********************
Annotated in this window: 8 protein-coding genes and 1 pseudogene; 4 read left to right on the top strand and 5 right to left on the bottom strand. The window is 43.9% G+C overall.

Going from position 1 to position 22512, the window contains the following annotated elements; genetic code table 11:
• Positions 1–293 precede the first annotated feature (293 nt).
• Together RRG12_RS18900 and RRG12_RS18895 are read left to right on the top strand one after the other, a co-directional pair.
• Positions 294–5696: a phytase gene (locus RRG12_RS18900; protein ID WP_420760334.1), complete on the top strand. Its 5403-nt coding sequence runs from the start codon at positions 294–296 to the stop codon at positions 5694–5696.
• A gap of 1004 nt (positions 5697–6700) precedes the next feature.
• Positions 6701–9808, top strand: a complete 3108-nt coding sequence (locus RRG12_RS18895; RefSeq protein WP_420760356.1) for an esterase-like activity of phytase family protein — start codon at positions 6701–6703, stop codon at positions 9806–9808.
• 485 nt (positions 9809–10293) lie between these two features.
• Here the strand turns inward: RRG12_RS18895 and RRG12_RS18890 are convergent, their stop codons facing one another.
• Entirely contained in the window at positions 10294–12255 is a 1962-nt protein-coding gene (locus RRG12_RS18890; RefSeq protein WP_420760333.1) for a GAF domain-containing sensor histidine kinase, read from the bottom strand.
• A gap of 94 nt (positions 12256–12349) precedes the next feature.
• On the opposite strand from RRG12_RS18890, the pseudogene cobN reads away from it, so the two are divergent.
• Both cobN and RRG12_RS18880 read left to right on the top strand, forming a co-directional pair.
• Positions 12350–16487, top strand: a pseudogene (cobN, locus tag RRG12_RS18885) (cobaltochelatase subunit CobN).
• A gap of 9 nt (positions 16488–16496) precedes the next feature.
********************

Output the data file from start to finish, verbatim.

Annotated in this window: 8 protein-coding genes and 1 pseudogene; 4 read left to right on the top strand and 5 right to left on the bottom strand. The window is 43.9% G+C overall.

Going from position 1 to position 22512, the window contains the following annotated elements; genetic code table 11:
• Positions 1–293 precede the first annotated feature (293 nt).
• Together RRG12_RS18900 and RRG12_RS18895 are read left to right on the top strand one after the other, a co-directional pair.
• Positions 294–5696: a phytase gene (locus RRG12_RS18900; protein ID WP_420760334.1), complete on the top strand. Its 5403-nt coding sequence runs from the start codon at positions 294–296 to the stop codon at positions 5694–5696.
• A gap of 1004 nt (positions 5697–6700) precedes the next feature.
• Positions 6701–9808, top strand: a complete 3108-nt coding sequence (locus RRG12_RS18895; RefSeq protein WP_420760356.1) for an esterase-like activity of phytase family protein — start codon at positions 6701–6703, stop codon at positions 9806–9808.
• 485 nt (positions 9809–10293) lie between these two features.
• Here the strand turns inward: RRG12_RS18895 and RRG12_RS18890 are convergent, their stop codons facing one another.
• Entirely contained in the window at positions 10294–12255 is a 1962-nt protein-coding gene (locus RRG12_RS18890; RefSeq protein WP_420760333.1) for a GAF domain-containing sensor histidine kinase, read from the bottom strand.
• A gap of 94 nt (positions 12256–12349) precedes the next feature.
• On the opposite strand from RRG12_RS18890, the pseudogene cobN reads away from it, so the two are divergent.
• Both cobN and RRG12_RS18880 read left to right on the top strand, forming a co-directional pair.
• Positions 12350–16487, top strand: a pseudogene (cobN, locus tag RRG12_RS18885) (cobaltochelatase subunit CobN).
• A gap of 9 nt (positions 16488–16496) precedes the next feature.